If you need any additional help check out; http://www.makeuseof.com/tag/overclock-ati-video-card-ati-overdrive/
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#16 Aug 08 2010 at 11:14 AM Rating: Decent
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When you overclock, make sure you change the correct settings. Some of them can look very similar when you haven't gotten enough sleep. I overclocked what I thought was a one of the settings for my ram, and after three hundred dollars, i realized is wasn't. Just be careful.
#17 Aug 08 2010 at 11:36 AM Rating: Good
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It's not difficult to overclock once you figure out what does what... What's difficult and time consuming is keeping your computer stable in the process. I'd be willing to bet most, if not all, of you "first time overclockers" won't pass a stress test.

Here's a quick and dirty stress test: http://www.softpedia.com/get/System/Benchmarks/IntelBurnTest.shtml

If your computer crashes after running that, then your computer isn't stable and I would recommend returning you settings to stock before you start playing any modern games.

Edited, Aug 8th 2010 10:36am by Ravida
#18 Aug 08 2010 at 7:40 PM Rating: Good
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The question isn't if it is easy or not it's, "Are you willing to read and learn a lot about this topic, and take time to do it right." Most times I'll suggest people OC because, 1. It's fun, and 2. I assume people can (if they have the desire to) do it. IT's not rocket science, but you can mess things up. IF you are somewhat technically inclined then it's a no-brainer. IF you aren't and just want a quick fix, then it's really not a smart thing to do.

There are little things to achieve a stable OC that may need to be disabled like Spread Spectrum or Virtualization, and at the very least you need to know what settings to tinker or even if they are able to be tinkered with.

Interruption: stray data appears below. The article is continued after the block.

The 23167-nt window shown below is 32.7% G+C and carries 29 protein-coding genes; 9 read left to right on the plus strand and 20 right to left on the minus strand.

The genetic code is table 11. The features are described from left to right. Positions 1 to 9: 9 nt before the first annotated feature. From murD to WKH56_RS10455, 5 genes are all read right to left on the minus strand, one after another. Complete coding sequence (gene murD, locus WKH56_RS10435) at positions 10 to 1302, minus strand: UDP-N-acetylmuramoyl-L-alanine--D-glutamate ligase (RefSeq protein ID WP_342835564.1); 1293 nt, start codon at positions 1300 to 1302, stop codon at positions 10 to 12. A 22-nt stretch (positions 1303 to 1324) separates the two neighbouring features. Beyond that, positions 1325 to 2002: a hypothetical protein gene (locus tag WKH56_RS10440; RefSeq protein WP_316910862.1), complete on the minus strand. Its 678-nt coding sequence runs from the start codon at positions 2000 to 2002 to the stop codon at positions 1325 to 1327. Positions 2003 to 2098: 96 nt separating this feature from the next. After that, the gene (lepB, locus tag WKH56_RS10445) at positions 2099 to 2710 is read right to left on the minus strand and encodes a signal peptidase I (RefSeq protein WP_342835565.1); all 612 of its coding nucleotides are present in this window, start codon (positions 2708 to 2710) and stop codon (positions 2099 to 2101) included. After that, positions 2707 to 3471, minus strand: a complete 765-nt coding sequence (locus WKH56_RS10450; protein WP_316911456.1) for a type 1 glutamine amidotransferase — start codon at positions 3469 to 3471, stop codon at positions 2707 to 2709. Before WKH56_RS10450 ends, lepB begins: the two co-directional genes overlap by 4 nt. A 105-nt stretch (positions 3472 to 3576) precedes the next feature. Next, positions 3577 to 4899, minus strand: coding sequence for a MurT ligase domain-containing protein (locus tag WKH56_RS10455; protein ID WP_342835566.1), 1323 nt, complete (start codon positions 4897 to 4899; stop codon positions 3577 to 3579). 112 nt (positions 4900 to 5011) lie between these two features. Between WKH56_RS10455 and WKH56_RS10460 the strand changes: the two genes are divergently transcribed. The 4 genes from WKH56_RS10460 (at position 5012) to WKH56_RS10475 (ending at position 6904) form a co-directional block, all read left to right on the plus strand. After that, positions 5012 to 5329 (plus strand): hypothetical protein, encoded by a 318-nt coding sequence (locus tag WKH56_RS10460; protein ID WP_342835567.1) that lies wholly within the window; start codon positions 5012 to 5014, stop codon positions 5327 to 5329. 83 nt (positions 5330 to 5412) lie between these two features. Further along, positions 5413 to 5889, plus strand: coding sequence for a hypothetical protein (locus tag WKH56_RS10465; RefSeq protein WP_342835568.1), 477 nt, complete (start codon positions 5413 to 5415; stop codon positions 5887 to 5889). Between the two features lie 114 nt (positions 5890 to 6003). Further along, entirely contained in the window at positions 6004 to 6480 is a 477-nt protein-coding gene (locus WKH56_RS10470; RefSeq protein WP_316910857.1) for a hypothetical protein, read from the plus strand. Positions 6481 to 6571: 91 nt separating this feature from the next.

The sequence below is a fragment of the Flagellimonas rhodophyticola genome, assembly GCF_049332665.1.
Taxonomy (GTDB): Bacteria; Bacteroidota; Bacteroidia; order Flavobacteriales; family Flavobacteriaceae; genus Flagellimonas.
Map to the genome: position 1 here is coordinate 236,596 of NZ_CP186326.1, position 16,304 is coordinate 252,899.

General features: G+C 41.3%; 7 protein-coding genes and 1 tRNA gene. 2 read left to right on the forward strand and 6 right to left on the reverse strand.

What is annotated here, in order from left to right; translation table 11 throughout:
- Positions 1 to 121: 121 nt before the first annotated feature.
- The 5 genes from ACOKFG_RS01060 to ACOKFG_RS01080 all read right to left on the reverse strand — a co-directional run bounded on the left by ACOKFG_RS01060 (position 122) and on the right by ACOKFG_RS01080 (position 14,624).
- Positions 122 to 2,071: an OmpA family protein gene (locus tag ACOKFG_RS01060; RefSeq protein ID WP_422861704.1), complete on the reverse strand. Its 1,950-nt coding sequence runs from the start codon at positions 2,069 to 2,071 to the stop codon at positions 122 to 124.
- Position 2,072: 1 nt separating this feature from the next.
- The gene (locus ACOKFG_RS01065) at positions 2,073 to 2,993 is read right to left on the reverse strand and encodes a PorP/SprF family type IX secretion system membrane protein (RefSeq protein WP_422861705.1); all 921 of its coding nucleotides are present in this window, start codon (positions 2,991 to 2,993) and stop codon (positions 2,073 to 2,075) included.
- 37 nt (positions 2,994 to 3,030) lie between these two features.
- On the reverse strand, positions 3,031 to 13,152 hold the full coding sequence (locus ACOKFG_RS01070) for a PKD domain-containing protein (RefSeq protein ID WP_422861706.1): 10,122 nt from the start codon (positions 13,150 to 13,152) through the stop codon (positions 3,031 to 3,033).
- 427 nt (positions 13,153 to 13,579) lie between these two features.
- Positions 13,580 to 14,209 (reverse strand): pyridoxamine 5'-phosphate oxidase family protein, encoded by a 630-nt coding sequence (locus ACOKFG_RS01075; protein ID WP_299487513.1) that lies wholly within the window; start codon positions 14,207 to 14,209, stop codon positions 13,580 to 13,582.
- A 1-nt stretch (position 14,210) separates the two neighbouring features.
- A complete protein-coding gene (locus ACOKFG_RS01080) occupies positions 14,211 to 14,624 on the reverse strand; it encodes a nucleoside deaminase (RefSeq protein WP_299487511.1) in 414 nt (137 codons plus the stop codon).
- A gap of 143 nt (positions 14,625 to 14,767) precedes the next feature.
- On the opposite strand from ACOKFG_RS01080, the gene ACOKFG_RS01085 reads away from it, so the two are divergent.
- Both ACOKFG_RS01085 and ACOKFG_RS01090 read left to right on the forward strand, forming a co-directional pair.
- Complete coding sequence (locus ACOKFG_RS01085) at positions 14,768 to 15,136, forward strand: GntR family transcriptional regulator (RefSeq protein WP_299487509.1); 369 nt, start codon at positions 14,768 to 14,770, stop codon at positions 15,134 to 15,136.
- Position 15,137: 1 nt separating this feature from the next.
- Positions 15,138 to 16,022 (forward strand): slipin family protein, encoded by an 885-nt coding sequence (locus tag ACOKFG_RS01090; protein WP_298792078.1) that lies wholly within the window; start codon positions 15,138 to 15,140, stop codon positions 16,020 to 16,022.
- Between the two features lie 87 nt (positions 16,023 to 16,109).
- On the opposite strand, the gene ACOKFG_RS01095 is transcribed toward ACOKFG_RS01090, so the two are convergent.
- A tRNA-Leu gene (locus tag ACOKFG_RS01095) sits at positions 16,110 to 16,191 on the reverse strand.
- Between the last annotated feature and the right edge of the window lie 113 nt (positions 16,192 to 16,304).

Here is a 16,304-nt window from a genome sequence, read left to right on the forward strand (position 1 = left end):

IF you are willing to undertake this endeavor this is what an overclock may look like with someone with little experience. (Very generic flow chart)

1. Read as much as you can about OCing.
2. Find out if your MB can OC.
3. Read some more about your specific situation/parts: Google.
4. Understand that before you mess with settings, you're on your own.
4b. Download OC support programs. (CPU-Z, RivaTuner, RealTemp, etc.)
5. Mess with settings. (Change FSB, multiplier, voltage etc.)
6. You will have to be comfortable opening your case and resetting your CMOS.
6b. You may have to buy and install better cooling for your case, CPU and/or GPU.
7. Read some more.
8. Mess with more settings.
9. Once your computer boots into Windows you need to stress test.
10. Stress test. (Prime95, SuperPi, IntelBurn Test)
11. If Stress test fails, change/lower OC settings.
12. Once stress test passes then you're good to go.
13. Run FFXIV benchmark and see how much gain you get. The benchmark responds pretty well to OCing and you should gain anywhere from 20-40%. I personally gained about 30% through OCing and various Windows tweaks.
14. Some people recommend running a bit lower OC than your highest stable OC for daily use.
#19 Aug 08 2010 at 8:12 PM Rating: Good
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Quote:
6b. You may have to buy and install better cooling for your case, CPU and/or GPU.


and in the course of reading, you will find that "you may have to buy and in stall better cooling" means "Don't go any further until you've completed this step ;)

just trust me on this one ;)

Edited, Aug 8th 2010 10:16pm by seneleron
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#20 Aug 08 2010 at 8:35 PM Rating: Decent
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Hmmmm, this gives me hope. Only 729 for a computer that will run FF14. I like it.
#21 Aug 08 2010 at 9:23 PM Rating: Good
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Before you overclock, think about if you can afford to replace one part and/or every part in your computer. Next research cooling, because without that, you might burn out before you figure out. Run benchmarks before you overclock. Then run them again after you overclock. Like someone else said, do your research on your hardware and overclocking results made by other people. Did it crash? Did your performance increase?